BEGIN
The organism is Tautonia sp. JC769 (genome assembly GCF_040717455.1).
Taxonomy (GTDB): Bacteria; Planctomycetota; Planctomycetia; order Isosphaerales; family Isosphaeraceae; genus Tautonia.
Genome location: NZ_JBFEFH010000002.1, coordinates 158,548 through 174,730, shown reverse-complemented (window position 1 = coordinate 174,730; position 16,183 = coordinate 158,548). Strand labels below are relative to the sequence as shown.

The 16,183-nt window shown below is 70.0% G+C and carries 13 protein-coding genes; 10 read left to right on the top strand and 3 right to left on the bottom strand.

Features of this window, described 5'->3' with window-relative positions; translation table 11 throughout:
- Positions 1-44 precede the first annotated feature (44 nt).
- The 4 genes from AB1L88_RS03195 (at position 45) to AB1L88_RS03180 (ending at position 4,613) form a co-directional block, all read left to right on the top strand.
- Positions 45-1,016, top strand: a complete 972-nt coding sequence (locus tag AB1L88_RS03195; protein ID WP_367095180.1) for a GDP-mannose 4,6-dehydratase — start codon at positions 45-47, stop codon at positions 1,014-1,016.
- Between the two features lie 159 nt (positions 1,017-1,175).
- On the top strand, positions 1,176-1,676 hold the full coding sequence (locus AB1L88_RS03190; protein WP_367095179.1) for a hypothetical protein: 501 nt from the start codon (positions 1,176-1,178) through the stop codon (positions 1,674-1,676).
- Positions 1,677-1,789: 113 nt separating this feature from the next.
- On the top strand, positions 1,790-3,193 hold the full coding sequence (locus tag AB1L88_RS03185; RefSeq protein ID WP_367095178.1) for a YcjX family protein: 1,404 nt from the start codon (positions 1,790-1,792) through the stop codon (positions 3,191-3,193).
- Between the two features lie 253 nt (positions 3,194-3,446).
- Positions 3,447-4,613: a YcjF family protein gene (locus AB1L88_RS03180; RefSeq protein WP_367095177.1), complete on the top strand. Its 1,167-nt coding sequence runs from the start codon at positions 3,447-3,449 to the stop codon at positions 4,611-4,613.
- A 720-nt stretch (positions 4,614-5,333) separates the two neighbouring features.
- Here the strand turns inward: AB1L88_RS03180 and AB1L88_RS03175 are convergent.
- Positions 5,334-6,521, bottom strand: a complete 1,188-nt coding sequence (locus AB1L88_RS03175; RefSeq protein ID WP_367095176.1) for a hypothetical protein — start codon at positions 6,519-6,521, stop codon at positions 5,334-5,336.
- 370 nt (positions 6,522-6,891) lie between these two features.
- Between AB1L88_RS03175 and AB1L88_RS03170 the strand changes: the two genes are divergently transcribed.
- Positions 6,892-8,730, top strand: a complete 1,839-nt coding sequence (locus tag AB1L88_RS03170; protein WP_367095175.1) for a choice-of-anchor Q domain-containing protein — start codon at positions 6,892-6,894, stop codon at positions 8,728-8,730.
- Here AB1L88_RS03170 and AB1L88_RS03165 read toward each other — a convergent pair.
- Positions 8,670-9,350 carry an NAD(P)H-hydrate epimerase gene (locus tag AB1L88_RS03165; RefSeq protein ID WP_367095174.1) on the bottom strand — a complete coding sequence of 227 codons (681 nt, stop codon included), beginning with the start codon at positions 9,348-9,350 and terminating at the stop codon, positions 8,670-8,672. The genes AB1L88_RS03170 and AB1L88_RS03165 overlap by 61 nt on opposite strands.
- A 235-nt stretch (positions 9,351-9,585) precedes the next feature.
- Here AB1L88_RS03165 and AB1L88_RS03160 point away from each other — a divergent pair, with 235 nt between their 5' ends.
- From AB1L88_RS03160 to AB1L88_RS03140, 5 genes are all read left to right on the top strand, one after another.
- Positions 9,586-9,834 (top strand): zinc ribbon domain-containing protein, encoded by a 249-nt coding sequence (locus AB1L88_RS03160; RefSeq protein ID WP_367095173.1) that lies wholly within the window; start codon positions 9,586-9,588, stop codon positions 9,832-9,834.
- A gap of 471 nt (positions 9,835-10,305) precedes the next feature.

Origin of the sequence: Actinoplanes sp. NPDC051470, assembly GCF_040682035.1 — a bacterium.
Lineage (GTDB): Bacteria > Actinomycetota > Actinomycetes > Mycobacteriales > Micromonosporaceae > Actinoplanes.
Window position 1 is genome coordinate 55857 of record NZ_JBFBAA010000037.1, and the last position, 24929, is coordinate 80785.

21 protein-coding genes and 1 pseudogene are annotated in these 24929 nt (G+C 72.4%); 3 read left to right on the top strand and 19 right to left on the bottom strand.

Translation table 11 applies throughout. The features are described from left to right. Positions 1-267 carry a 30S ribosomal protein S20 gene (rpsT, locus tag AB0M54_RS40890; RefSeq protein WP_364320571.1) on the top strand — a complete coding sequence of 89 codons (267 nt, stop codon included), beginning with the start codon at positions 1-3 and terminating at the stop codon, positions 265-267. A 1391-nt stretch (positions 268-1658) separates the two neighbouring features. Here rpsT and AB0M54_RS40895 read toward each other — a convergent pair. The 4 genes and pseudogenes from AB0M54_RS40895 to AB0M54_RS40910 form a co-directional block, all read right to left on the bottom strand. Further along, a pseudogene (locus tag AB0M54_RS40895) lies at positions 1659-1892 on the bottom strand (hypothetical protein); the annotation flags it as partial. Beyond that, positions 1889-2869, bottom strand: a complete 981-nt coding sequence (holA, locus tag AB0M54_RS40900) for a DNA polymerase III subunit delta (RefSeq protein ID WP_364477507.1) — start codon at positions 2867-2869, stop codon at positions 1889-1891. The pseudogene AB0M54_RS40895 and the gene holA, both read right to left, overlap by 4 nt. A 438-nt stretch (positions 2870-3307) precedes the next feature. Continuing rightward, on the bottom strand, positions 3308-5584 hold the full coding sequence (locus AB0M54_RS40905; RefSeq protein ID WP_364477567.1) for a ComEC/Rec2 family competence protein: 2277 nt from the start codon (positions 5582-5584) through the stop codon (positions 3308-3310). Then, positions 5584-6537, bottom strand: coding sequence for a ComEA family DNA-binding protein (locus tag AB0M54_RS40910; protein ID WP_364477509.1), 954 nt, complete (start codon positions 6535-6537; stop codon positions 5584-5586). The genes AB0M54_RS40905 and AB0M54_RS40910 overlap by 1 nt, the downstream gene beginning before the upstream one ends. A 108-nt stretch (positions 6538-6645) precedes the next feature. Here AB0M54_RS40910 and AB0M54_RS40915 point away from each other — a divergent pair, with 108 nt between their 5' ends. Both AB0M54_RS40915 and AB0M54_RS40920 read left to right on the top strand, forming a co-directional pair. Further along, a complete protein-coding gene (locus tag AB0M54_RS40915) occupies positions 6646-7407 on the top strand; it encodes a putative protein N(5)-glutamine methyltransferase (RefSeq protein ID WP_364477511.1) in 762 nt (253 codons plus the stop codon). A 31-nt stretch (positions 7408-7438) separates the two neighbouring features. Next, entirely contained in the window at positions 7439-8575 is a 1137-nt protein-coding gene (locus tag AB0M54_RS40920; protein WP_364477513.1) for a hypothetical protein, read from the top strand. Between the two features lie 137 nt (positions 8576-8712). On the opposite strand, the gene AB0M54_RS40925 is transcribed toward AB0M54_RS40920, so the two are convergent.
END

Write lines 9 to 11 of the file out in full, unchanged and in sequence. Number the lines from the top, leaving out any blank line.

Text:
- Between the two features lie 159 nt (positions 1,017-1,175).
- On the top strand, positions 1,176-1,676 hold the full coding sequence (locus AB1L88_RS03190; protein WP_367095179.1) for a hypothetical protein: 501 nt from the start codon (positions 1,176-1,178) through the stop codon (positions 1,674-1,676).
- Positions 1,677-1,789: 113 nt separating this feature from the next.